When money deposited by a customer is not repayable on demand and is payable only after the expiry of a specified period from the date of deposit or after a specified period of notice, such deposit is called a fixed deposit. The banker acknowledges such a deposit by a receipt known as Fixed Deposit Receipts.
Sometimes, happens that customers require advances from the banker on the security of a fixed deposit receipt maturing at a future date, or alternatively, he may request the banker for the repayment of the deposit before its due date. This term is commonly known as an advance against fixed deposit receipts.
Though banks are not bound to allow such advances, it is customary to do so, as the depositor may require the facility for an urgent need that could not have been anticipated at the time the money was deposited.
For security points, it is certainly the most valuable, as there is no problem of valuation or inquiring about the title or the problem of storage and costs associated with storage. While making advances against the fixed deposit receipt, the banker should observe the following precautions.
Table of Contents
Practice and Procedure for an advance against fixed deposit receipts
1. Advances should, as a rule, be granted to the person in whose name the deposit stands.
2. If the deposit is in two or more names, payable to them on their joint signatures, they must all discharge the receipt by signing across a revenue stamp, as also all signed a memorandum of the pledge. The loan documents should also be signed by all of them and the loan amount should also be paid under joint signatures.
3. In case the fixed deposit is in the name of two or more persons and, is “payable to either or survivor”, no advance should be made to one of the parties on the security of the deposit receipt, as no single depositor is entitled to raise a loan on the security of the deposit without the consent of the other or all others. The desirable course is that all depositors should sign the documents including the demand promissory note and the letter of lien. Where this is not possible a letter of authority, signed by all authorizing the applicant to borrow money and sign the documents and discharge the receipt and pledge the same with the bank as security, should be obtained.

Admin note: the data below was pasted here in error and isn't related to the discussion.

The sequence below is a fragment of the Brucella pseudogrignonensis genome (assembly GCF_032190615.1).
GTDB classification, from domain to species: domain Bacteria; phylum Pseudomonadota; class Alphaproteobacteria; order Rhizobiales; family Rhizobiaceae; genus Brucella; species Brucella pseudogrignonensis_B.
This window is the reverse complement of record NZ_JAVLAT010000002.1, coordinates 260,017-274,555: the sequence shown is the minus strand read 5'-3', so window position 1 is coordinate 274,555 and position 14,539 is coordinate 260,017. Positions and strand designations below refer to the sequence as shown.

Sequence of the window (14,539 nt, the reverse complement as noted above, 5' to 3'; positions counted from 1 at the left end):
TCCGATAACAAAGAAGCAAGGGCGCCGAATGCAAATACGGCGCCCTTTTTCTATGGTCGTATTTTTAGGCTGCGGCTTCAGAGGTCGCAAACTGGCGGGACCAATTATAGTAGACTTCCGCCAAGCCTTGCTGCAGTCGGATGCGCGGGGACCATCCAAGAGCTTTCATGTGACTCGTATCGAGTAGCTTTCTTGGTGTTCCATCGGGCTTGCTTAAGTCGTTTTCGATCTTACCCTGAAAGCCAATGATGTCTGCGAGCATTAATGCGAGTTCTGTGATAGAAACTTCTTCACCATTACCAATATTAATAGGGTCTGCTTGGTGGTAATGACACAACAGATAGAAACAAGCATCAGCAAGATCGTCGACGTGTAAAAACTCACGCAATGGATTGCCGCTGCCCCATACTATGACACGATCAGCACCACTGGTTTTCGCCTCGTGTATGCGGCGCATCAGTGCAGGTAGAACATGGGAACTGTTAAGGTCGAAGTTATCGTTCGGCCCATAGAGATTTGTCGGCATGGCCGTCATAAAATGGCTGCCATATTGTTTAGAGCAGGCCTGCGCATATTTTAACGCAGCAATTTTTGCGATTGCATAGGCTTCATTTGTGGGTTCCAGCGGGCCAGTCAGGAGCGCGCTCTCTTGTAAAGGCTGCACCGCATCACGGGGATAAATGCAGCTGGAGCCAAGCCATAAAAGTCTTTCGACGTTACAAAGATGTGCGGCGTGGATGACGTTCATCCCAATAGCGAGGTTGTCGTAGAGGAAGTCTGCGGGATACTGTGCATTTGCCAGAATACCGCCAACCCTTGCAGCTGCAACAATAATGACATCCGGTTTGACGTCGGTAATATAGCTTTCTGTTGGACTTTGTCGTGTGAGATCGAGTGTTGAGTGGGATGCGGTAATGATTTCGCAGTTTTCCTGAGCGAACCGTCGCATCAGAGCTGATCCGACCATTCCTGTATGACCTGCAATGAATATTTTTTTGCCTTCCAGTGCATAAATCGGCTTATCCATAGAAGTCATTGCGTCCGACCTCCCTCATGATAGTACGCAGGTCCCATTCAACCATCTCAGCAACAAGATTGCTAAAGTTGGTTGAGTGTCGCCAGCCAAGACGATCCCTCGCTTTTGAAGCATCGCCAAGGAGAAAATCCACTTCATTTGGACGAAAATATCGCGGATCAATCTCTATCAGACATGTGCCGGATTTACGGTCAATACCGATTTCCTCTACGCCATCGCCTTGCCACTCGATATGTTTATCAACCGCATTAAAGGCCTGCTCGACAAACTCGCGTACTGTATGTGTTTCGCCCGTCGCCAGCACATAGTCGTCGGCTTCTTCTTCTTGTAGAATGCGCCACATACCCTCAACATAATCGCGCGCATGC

4. No advance should ordinarily be granted against a deposit standing in the name of a minor. In special cases, banks can make advances where a minor is a son or daughter of a guardian when a declaration from the guardian should be obtained standing that the money belongs to him, but has been kept in the minor’s name as a matter of convenience and, the number of advances is intended to be utilized for the benefit to the minor.
5. The deposit receipt should be discharged by all the depositors on an appropriate revenue stamp on the reverse of the receipt. Where the receipt is payable “jointly” or, “either-or survivor,” discharge by all the depositors must be obtained. The signatures must be tallied with the specimen signatures in the bank’s record.
6. The discharged receipt must be surrendered to the bank along with a memorandum of pledge signed by the depositor authorizing the bank to appropriate the proceeds of the receipt on maturity towards the repayment of the advance in case the customer fails to pay the loan on the due date. This letter is usually known as a ‘Letter of Appropriation.’
7. The bank’s lien should be prominently noted in the deposit register, ledger, and, also, on the face of the receipt, under the signature of an authorized officer to avoid any complications at some later stage.
8. In case, a loan in advanced against a fixed deposit receipt in the name of a third party, the fixed deposit receipt duly discharged by the depositor should be obtained along with the letter of authority, authorizing the bank to allow the loan to the person named in the letter against the receipt and, t apply the proceeds of the deposit towards payment of advance in case of default to liquidate the loan on the due date. Lien is registered in the bank’s books and on the deposit receipt.